As a genealogist, I get excited about dates and stats. But nothing thrills me more than finding a memoir or letter written by an ancestor. These bits of history allow a personal glimpse into the life and times of a family member.
On my last visit back to Pennsylvania, I was fortunate to be gifted a box of memories by my Uncle Leon Genetti. It proved to be a cache of information, transporting me back decades into my personal family line.
I am now in the process of sorting and scanning documents before returning this “time capsule” back to my uncle. The amount of historical information I have found is incredible, yielding several stories I will tell you in future blog posts.
The first bit of Genetti memorabilia I’d like to share with you are two letters penned by my great-grandfather Damiano Genetti, sent to his son Stanley (Costante) Genetti. The letters were written in December of 1938 and August of 1939, sent from Castelfondo, Italy.
A little back history about Damiano – he returns to his native village in the Val di Non (Trentino, Italy) around 1922, without his family. He lives in Castelfondo for the next twenty-two years, until his death in December of 1944. During this time World War II breaks out (Sept. 1939 – Sept. 1945). The northern province of Trentino/Alto Adige is caught in the middle between German and Italian forces.
It is significant to note that Damiano’s wife, Oliva Zambotti Genetti, passes away in August of 1938. The second letter discusses Damiano paying for masses to be said in the memory of Oliva.
Another known fact to consider is that by 1939, Damiano is making plans to return to America, but is unable to leave due to the declaration of war in Europe.
Now back to our letters! After inspecting the documents, it’s obvious that the original letters were penned in dialect or Italian and later translated into English by someone familiar with the Tyrolean tongue. We can tell this from the unusual sentence syntax. Also, the signature at the bottom of both letters, does not match other documents personally signed by Damiano. From these observations we can conclude that the letters were received by one member of the family (in this case Damiano’s son Stanley) then translated, copied and distributed to other family members. We can also conclude from the mention of past letters, that Damiano wrote to his children on a fairly frequent basis and was concerned with their welfare.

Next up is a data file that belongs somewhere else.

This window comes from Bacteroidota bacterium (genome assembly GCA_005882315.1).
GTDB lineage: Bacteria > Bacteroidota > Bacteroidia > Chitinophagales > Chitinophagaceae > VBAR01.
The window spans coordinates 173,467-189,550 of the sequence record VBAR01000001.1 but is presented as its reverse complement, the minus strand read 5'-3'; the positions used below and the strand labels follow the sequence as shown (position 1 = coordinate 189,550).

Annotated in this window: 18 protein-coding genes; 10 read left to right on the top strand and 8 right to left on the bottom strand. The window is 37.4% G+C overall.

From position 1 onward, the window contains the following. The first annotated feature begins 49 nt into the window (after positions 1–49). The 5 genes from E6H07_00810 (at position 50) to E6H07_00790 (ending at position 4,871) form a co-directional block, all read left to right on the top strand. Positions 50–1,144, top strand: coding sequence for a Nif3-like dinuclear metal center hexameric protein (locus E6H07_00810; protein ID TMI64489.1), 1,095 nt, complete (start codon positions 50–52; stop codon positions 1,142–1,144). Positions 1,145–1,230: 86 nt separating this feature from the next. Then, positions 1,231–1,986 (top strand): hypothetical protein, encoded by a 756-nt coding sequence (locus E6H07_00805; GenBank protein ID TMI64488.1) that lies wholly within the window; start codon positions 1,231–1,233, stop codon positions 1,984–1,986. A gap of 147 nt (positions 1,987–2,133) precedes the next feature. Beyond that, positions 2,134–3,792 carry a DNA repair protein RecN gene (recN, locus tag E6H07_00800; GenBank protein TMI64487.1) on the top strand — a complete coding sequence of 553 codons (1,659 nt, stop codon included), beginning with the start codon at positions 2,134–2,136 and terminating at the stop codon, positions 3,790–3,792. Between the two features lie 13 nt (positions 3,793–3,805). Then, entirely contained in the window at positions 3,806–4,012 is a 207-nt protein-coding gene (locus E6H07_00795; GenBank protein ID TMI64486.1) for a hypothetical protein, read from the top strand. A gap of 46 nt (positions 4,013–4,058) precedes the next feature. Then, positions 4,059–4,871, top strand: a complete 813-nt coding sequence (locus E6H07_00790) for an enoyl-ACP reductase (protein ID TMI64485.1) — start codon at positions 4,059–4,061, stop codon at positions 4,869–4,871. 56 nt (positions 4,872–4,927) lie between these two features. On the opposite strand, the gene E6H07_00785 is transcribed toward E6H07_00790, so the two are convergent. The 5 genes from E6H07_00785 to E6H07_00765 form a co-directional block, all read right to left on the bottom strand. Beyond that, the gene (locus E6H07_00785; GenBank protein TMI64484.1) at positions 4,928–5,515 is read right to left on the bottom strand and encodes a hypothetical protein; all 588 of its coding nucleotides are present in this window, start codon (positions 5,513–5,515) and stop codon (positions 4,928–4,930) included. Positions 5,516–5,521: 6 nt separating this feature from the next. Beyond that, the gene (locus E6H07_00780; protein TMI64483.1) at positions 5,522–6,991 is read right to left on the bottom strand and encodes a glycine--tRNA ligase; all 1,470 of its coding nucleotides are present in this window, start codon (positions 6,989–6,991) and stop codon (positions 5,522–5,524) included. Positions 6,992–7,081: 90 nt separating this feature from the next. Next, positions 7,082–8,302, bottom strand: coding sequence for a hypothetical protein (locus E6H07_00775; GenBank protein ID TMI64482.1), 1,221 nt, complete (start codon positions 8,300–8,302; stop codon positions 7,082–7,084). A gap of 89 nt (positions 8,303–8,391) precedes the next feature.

Before composing this blog post, I shared the letters with Bill Genetti, Damiano’s grandson, to get his impressions. Bill made a very important observation: “The 2nd letter is dated 3 days before WWII broke out. September 1st was the date Hitler attacked Poland and war was declared. That 2nd letter may be the last letter to get through and he died before the Allies reached his area.”
Wow! Damiano was writing to his family on the very brink of war! I felt many emotions reading his letters – sadness, loneliness, affection for his children, a resignation of his position in life. Damiano’s words resonated through the decades, speaking volumes.
Since I was born thirteen years after his death, I can only go by the description others have told me of my great-grandfather: stubborn and determined, intelligent and scrupulous, caring and generous, a humanitarian yet distant and detached from his family. Perhaps Damiano’s words will give you a new perspective of an ancestor who lived many different lives (husband, father, mining superintendent, Calvary officer, businessman, traveler, mayor, herbalist).For these are personal letters from a man who lived a complicated life. It is an honor to share them with you now.
I’ll leave Damiano’s words speak for themselves. (To read each letter, click on the image for an enlarged view.)
Do you have ancestor letters tucked away in your basement or attic? Why not share them with the Genetti Genealogy Project. Write me at firstname.lastname@example.org. Each letter will be added to your ancestor’s digital file in the Genetti Archive we are in the process of compiling.
See more photos of Damiano Genetti on our website Photograph Page.
Read Damiano’s obituary on our Tributes Page.